Republican Glenn Youngkin broke his party’s decade-long losing streak in Virginia last night by defeating Terry McAuliffe for governor. While his margin of victory was small, at two points, he overcame years of political trends and sealed an impressive victory. Democrats, naturally, are panicking–as they do at the drop of a hat. But if this election holds lessons for either party, the Democrats are on the wrong side of them.

The geography of Youngkin’s victory is instructive. Virginia’s suburbs, which had shifted hard left in reaction to the disastrous Trump presidency, snapped back to the right by striking margins. Youngkin did not win places like Loudoun County, but he did much better than former President Trump. It turns out that center-right suburbs have not completely abjured their history of voting Republican. The bluing of suburban Virginia did not start with Donald Trump, but their dramatic shift toward Democrats appears not to have been a permanent and unchangeable trend.

Democrats across the country should take careful note of what happened in Virginia’s suburbs. There are communities like Loudoun County ranging from Orange County, California to the capitol county of North Carolina. In many of these places, Democrats have found themselves ascendant. But their run of victories clearly is not guaranteed to last without Trump as the party’s foil. The party shouldn’t panic or expect these counties to start voting red in contravention of five years of political evolution, but they will have to fight to keep voters who, apparently, are not deeply attached to the party they had been voting for.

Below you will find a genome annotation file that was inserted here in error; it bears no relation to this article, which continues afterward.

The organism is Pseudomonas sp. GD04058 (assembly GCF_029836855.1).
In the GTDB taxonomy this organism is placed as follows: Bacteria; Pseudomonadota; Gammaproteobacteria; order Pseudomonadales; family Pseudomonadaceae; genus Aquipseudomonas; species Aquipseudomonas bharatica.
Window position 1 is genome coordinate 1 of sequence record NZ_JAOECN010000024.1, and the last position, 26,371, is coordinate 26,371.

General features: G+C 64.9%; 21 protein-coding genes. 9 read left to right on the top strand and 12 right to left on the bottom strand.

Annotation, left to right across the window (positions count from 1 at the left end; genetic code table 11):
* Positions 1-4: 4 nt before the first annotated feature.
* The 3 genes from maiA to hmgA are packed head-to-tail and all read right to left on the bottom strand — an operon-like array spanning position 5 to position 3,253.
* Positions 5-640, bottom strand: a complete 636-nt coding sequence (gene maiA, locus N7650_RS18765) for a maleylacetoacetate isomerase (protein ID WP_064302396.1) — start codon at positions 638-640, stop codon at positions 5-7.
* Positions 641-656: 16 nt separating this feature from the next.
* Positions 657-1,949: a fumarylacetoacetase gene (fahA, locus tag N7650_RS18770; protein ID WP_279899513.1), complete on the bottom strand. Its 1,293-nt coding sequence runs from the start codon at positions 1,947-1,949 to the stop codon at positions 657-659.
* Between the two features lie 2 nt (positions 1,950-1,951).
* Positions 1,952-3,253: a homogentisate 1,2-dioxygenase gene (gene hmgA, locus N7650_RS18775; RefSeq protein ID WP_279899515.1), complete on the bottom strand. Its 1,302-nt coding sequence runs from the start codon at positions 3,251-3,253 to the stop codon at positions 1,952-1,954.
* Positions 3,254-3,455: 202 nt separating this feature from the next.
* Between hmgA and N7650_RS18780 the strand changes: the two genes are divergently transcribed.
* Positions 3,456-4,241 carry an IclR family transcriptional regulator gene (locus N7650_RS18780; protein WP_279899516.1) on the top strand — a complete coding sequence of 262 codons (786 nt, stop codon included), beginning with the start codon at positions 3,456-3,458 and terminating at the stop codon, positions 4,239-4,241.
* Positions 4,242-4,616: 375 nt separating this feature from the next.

Equally concerning, especially for Democrats in heavily rural North Carolina, was Youngkin’s ability to match and even overperform Donald Trump in rural areas. In Roanoke County, located in the state’s conservative southwestern panhandle, Youngkin received 66% of the vote, greater than Trump’s figure of 60%. Rural turnout was powerful and Youngkin won those areas by towering margins. One may surmise that his cultural warfare ignited passion in conservative rural Virginia, just as potently as Trump’s white supremacist road show. This lesson will not be lost on North Carolina Republicans.

Youngkin showed the ability of a savvy candidate with a quiver full of compelling issues to overcome Trump-era trends. He had an attractive profile for suburban voters and chose issues that bridged the cultural divide between moderate swing voters and his party’s rural base. Ominously for Democrats, one of these was the issue of education. Democrats have owned the education issue for decades, ranging from Bill Clinton’s “M2E2” to Barack Obama’s “Race to the Top.” If Republicans have defanged the Democratic advantage on education matters, Democrats will have to think much harder about how to appeal to women and men in college-credentialed suburban areas.

Finally, the political environment once again mattered the most. Joe Biden’s presidency is in a rut, with a troubled economy, a stalled legislative agenda, and fresh memories of a fiasco in Afghanistan. The primacy of the political environment in influencing last night’s results is evident in the fact that Democrats underperformed severely in the blue state of New Jersey. Virginia’s outcome was not purely particular to the Old Dominion; it represented an electoral climate that should harden Democrats’ determination to pass their agenda while they can, and to fight for their majorities as they must.


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